Why Anti-Inflammation is Necessary for Everyone


When I tell my patients that a food is beneficial for them because it is anti-inflammatory, many of them look at me like I`m from Venus (which I am, and men are from mars, right? :P). Most people assume that if they don’t have arthritis or inflammatory bowel disease, they don’t need anti-inflammatory foods. False.

To a certain degree, inflammation is crucial to good health. It participates in your body`s immune response and aids your body to protect and repair itself.  However, when inflammation goes bonkers and gets out of control, it can cause a chronic, smoldering fire inside your body that potentially contributes to disease.

The causes of this firey inflammation are many: sugar you eat, the wrong oils and processed fats in your diet, food allergies, insufficient exercise, chronic stress, being overweight and hidden infections can all trigger inflammation deep inside your body, which is obviously invisible to the naked eye (unless you`re an X-man or X-woman, in which case, I want to be your friend). This inflammation is not to  be taken lightly – this big bad wolf can (at least partially) contribute to major chronic diseases of aging — heart disease, cancer, Alzheimer`s, diabetes, arthritis and dementia. It is also thought to be linked to skin wrinkles. You might think “Hey! I feel fine! I`m pretty sure I’m not inflamed” – alas, the symptoms of inflammation are not always overt.

Everybody can benefit from adding more inflammation fighting foods to their dietary regimen, here`s why:

Anti-inflammatory foods do all of the following:

1) Help lubricate joints during and after a workout (and throughout the day) to protect your joints and articulations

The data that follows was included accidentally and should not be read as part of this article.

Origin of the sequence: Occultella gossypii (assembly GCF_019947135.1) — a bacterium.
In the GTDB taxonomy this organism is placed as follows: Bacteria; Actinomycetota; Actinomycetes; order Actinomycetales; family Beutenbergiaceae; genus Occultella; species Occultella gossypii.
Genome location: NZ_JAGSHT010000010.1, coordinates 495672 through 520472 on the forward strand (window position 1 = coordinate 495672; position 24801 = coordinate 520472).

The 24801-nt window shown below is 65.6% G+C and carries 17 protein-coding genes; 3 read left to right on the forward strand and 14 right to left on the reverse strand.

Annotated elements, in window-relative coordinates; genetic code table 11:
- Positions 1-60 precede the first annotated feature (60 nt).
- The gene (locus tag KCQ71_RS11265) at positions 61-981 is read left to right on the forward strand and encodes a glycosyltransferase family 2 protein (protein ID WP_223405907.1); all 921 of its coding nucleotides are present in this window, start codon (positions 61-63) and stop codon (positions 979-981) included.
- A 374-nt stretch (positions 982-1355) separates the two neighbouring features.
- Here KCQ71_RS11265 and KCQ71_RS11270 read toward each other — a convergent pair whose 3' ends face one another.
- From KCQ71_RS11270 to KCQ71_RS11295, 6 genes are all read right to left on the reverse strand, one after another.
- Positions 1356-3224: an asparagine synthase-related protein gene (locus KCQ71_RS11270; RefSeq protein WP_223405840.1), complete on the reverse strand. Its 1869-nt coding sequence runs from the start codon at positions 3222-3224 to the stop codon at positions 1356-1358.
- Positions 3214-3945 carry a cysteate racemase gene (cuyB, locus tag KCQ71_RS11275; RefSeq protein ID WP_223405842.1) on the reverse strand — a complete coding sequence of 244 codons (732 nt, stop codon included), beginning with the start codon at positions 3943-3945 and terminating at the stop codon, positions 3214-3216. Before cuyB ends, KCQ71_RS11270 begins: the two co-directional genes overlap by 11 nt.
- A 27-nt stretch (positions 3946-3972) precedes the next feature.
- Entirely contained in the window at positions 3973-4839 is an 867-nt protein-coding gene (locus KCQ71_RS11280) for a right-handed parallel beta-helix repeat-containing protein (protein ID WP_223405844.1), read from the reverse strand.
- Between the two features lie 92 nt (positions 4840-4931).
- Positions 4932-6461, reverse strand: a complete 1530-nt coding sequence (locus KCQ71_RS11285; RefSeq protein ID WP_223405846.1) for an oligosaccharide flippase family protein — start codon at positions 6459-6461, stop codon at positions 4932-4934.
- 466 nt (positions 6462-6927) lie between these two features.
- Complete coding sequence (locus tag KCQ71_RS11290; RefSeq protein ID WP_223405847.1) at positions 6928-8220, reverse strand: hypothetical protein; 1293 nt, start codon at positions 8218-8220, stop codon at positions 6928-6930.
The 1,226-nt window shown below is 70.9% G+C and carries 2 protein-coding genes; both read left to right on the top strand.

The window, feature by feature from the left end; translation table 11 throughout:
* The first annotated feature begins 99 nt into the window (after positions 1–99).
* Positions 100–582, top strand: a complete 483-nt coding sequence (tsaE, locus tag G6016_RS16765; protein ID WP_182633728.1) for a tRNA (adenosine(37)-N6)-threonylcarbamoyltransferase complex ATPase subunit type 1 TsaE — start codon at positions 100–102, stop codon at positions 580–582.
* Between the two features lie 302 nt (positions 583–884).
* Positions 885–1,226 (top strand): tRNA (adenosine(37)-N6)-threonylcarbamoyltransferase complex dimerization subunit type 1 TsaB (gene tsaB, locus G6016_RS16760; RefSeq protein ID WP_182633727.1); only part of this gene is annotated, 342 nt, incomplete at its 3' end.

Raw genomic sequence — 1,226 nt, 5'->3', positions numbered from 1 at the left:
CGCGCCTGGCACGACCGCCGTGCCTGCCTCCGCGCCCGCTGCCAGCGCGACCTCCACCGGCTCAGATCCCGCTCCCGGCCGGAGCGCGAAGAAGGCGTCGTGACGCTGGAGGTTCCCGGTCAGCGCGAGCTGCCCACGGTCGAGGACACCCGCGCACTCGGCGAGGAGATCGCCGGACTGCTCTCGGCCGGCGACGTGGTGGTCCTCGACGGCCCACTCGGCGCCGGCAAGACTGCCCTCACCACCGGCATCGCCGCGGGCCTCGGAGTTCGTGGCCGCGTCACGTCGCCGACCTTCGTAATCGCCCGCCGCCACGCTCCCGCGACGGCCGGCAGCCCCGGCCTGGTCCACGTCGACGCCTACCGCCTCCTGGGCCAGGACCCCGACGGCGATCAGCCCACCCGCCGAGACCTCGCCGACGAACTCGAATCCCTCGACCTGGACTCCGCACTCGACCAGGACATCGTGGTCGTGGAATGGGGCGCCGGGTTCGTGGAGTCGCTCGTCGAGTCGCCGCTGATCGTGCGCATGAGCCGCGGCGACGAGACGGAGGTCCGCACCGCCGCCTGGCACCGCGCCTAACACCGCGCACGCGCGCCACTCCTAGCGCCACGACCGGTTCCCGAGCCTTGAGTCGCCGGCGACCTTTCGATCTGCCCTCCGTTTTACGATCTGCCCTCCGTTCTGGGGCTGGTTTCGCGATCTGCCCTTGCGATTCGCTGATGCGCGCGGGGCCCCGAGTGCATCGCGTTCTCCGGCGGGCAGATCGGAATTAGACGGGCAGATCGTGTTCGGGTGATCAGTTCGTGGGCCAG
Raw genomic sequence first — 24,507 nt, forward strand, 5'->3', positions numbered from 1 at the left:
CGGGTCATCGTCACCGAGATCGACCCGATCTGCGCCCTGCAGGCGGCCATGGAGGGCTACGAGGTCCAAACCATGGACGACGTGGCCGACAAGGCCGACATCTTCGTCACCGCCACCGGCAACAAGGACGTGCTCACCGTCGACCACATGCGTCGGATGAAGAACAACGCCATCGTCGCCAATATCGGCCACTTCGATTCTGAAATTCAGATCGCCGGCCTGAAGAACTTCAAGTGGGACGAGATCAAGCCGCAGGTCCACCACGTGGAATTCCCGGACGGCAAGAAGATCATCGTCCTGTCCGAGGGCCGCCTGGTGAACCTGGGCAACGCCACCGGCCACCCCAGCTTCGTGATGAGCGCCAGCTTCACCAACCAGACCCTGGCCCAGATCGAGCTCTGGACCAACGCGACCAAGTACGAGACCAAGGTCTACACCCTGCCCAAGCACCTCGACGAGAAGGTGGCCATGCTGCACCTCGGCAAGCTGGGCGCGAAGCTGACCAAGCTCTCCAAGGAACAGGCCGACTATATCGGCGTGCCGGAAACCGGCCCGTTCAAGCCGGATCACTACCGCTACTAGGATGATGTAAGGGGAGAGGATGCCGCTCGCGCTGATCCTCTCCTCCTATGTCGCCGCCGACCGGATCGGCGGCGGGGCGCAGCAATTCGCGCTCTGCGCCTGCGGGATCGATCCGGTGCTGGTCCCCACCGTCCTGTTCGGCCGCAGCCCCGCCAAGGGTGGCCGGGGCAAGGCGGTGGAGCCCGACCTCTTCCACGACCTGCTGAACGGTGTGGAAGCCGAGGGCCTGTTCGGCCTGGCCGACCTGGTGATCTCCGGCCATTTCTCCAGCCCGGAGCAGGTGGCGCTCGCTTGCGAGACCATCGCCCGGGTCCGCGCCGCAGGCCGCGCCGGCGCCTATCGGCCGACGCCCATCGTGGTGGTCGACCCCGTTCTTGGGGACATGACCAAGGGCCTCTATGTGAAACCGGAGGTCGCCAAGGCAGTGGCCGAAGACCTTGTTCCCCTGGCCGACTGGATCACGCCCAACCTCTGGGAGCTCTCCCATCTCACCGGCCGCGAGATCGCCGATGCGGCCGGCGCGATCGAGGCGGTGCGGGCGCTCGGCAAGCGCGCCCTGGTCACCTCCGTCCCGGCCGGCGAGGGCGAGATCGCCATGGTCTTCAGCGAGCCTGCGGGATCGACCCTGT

2) Strengthen the immune system

3) Prevent and manage chronic disease by reducing risk of maladies with an inflammatory component (cardiovascular disease, asthma, irritable bowel syndrome, cancer, autoimmune conditions, etc.).

Some top therapeutic anti-inflammation foods include:

Fruits & Vegetables: all fruits and vegetables (especially bright hues), avocado

Nuts and seeds: hemp seeds, chia seeds, ground flaxseeds, pumpkin seeds, walnuts, Brazil nuts

Starches: sweet potatoes, black rice, red rice

Protein sources: lentils, chickpeas, red beans, white beans, black beans

Spices: all – especially turmeric, garlic, cinnamon, ginger, onion, cayenne

Oils: olive oil, evening primrose oil

Other: Dark chocolate, green tea, and occasional and moderate consumption of red wine (Pinot noir is the grape with the most antioxidants and resveratrol – throwback to the movie “Sideways” 🙂 )

Moreover, eating an anti-inflammatory “diet” involves reducing or eliminating the pro-inflammatory foods such as processed foods, refined sugars (added and hidden – sugars can attach themselves to the proteins making up your body`s tissues and form pro-inflammatory compounds- which ages our tissues), saturated fats (red meat (especially corn-fed), full-fat dairy, etc.), certain oils (sunflower and corn oil)

Truth be told, the anti-inflammatory diet may not have such a catchy name (the South Beach diet is sexier sounding, I`ll admit), but it has some catchy benefits. So next time someone tells you “Eat this, it`s anti-inflammatory”, don`t give them the stink eye 🙂 .

Have a beautiful day!

2 Comments Add yours

  1. Hi Nikki, the best way to reduce attacks to happen is to limit purine in your diet since the foods you eat affects the levels of your uric acid. Good thing you mention what foods to eat and what to avoid. More of Low Purine Diet here http://lowpurinediets.com/ . Check it out. Have a nice day. Happy blogging! 😀

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